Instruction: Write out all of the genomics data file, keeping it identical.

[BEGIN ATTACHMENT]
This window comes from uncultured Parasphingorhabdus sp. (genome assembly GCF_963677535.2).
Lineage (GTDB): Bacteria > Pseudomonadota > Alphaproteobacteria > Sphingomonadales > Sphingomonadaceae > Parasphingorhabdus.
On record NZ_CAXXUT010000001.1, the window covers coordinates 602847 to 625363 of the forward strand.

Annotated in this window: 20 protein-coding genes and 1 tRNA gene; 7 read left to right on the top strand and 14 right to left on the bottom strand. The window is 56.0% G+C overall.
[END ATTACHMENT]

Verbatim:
This window comes from uncultured Parasphingorhabdus sp. (genome assembly GCF_963677535.2).
Lineage (GTDB): Bacteria > Pseudomonadota > Alphaproteobacteria > Sphingomonadales > Sphingomonadaceae > Parasphingorhabdus.
On record NZ_CAXXUT010000001.1, the window covers coordinates 602847 to 625363 of the forward strand.

Annotated in this window: 20 protein-coding genes and 1 tRNA gene; 7 read left to right on the top strand and 14 right to left on the bottom strand. The window is 56.0% G+C overall.